Half-precision (HP) floating-point instructions in Arm Cortex-M series processors provide support for calculations using 16-bit floating-point data types. This allows Cortex-M processors to perform high-performance computing workloads that involve large amounts of floating-point math, while reducing power consumption and memory footprint compared to single-precision calculations.
Overview of Half-Precision Floating-Point
Floating-point numbers are used to represent real numbers in computing, like 1.23 or 3.141592. Single-precision floating-point uses 32 bits to store a number, while half-precision uses only 16 bits. The trade-off is less precision for more compact storage and faster processing.
The IEEE 754 standard defines a 16-bit floating-point format called binary16 or FP16. It has a 5-bit exponent, 10-bit mantissa, and 1 sign bit. This allows for a range of 65,504 distinct values to be represented. HP floating-point is useful for applications like machine learning, image processing, and scientific computing where high precision is not always critical.
HP Floating-Point Support in Arm Cortex-M
Many Arm Cortex-M series chips now include optional extensions to support half-precision floating-point instructions. These include:
- Cortex-M4 – Provides basic HP operation support with the FP extension
- Cortex-M7 – Adds fused multiply-add HP instructions with the FP extension
- Cortex-M33 – Includes full HP math capability with the Helium extension
- Cortex-M35P – Optimized for processing HP data with up to 64 MACs
The half-precision extensions add new registers, data types, and arithmetic instructions specifically for 16-bit floats. This hardware acceleration allows Cortex-M chips to efficiently work with HP data.
Benefits of Using Half-Precision
Here are some of the major benefits of leveraging half-precision floating-point support in Arm Cortex-M processors:
- Reduced Memory Footprint – HP floats use half the storage of single-precision. This allows more data to fit in memory caches and decreases pressure on memory bandwidth.
- Faster Computation – More HP data can be loaded per instruction. Combined with specialized hardware, this speeds up floating-point computation.
- Lower Power Consumption – Less memory traffic and optimized HP data paths result in greater energy efficiency for floating-point workloads.
- Better Performance per Area – Packing in more HP MAC units lets Cortex-M chips achieve more FLOPs without significantly increasing die size.
For applications like machine learning inferencing, the reduced precision of FP16 is often sufficient. Arm Cortex-M HP support allows high performance at low power budgets.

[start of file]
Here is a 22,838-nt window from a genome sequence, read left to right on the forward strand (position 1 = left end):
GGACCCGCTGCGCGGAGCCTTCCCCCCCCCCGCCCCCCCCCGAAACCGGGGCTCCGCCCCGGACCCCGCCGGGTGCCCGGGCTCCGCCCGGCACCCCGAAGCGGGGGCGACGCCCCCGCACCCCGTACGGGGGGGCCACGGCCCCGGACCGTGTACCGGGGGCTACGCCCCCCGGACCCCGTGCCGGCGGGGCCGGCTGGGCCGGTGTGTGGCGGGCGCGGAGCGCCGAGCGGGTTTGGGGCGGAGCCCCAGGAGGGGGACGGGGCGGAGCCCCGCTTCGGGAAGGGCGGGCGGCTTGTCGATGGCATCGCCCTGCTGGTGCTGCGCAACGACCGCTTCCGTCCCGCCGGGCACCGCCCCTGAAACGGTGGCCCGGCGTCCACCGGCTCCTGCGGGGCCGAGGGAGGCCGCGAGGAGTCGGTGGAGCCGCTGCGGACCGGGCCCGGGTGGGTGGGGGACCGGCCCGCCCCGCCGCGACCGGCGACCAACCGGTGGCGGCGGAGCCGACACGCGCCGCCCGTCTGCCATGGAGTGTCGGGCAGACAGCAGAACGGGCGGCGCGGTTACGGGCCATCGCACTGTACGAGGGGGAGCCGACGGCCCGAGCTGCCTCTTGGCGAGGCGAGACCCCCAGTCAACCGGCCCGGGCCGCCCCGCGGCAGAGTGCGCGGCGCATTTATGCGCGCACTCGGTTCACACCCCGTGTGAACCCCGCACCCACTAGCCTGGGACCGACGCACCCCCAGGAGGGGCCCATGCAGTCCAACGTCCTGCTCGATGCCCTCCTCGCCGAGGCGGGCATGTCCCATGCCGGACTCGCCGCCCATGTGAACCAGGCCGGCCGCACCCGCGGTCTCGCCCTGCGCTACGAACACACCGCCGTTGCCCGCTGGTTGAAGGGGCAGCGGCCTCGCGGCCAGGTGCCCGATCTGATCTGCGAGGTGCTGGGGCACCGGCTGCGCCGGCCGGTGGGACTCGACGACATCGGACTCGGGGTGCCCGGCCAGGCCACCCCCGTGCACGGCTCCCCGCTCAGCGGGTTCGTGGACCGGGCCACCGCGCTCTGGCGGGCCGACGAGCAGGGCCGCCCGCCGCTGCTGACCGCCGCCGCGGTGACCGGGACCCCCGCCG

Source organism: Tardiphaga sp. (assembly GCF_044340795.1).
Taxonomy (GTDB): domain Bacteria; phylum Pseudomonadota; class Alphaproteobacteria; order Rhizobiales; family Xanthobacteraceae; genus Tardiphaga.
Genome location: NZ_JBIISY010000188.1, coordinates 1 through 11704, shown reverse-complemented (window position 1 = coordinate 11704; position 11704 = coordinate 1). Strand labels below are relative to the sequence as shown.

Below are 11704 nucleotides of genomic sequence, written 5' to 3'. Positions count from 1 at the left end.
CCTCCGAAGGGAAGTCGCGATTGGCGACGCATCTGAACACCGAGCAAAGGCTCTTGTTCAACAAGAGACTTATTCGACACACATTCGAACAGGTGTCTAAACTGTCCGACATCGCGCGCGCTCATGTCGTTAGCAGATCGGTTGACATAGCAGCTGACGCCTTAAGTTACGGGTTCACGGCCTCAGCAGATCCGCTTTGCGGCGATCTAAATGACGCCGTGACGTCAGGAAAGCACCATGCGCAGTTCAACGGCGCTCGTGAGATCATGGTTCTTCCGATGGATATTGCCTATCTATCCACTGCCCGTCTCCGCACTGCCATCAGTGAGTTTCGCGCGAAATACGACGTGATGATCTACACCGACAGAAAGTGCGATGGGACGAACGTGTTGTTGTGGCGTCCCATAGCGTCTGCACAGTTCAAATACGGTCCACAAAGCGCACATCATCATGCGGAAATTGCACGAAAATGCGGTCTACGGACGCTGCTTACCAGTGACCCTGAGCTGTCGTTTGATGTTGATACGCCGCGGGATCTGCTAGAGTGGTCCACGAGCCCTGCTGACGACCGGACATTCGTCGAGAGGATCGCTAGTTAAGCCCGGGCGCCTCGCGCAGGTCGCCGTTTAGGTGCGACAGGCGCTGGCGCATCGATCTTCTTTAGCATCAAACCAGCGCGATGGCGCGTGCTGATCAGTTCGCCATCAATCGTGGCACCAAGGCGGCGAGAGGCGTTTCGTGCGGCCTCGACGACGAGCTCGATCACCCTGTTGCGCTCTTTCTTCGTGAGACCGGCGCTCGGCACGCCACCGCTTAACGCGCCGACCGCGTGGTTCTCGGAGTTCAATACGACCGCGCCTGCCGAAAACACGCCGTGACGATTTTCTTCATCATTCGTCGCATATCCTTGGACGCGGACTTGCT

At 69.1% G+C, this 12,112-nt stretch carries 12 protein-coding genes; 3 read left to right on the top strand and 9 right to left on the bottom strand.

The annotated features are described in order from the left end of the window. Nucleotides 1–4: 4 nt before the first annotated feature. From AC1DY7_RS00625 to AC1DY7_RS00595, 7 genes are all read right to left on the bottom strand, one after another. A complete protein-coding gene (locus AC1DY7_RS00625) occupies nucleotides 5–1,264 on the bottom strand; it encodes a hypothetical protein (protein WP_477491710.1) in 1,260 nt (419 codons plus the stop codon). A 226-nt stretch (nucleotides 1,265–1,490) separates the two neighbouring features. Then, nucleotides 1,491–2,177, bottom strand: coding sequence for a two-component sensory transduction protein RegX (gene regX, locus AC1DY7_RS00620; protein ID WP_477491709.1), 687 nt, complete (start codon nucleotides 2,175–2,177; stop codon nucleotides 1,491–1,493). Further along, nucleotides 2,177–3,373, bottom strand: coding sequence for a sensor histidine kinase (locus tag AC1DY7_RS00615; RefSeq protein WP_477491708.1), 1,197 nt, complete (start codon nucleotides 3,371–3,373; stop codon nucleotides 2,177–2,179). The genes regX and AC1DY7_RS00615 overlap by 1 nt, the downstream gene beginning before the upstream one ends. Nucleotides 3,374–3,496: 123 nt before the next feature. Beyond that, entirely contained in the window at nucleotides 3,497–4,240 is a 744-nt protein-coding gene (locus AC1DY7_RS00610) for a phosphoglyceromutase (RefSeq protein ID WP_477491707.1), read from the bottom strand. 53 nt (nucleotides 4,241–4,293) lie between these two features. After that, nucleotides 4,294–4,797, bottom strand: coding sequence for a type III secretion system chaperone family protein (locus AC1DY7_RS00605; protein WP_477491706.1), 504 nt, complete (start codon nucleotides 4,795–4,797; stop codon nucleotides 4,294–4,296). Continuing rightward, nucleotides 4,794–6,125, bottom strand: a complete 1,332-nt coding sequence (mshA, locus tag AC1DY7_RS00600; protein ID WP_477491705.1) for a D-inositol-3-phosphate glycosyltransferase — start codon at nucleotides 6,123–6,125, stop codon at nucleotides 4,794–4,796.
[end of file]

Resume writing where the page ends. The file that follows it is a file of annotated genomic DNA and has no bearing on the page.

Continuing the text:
Programming with Half-Precision
To take advantage of half-precision floating-point, Cortex-M code needs to be written using the __fp16 data type and HP instructions. This involves:
- Declaring variables and arrays with __fp16 instead of float or double.
- Using explicit type conversion between __fp16 and float when needed.
- Calling HP vector and matrix math functions from supported math libraries.
- Using HP intrinsic functions to inline optimized FP16 code.
- Setting compiler options like -mfp16-format to enable generation of HP instructions.
Proper use of HP data types and operations allows the compiler to produce very efficient code that maximizes the capabilities of the Cortex-M processor. For machine learning applications, common numeric libraries like CMSIS-NN have added support for FP16 data types and inputs.
There are some limitations to keep in mind when working with half-precision floating-point on Cortex-M:
- Not all Cortex-M variants have HP extension support. Need to select a model with FP16 capability.
- Watch out for precision loss in computations. May require retaining intermediate values at higher precision.
- Code optimized for HP math may suffer degraded performance on Cortex-M CPUs without specific FP16 hardware.
- Applications requiring high accuracy may still need single-precision, especially for accumulating values.
Proper testing and profiling is important to ensure the use of HP floats provides the expected benefits and does not introduce issues due to lower precision. Gradual conversion of key computation kernels can help evaluate the impact on application accuracy.
In summary, half-precision floating-point support provides Arm Cortex-M series microcontrollers with an efficient way to boost performance for workloads involving floating-point math. When used properly, the FP16 capabilities of Cortex-M processors can speed up computation, reduce memory usage, lower power draw, and enable high compute density for applications like machine learning inferencing. Developers building software for Cortex-M systems should evaluate if leveraging FP16 types and operations makes sense for their specific use case needs.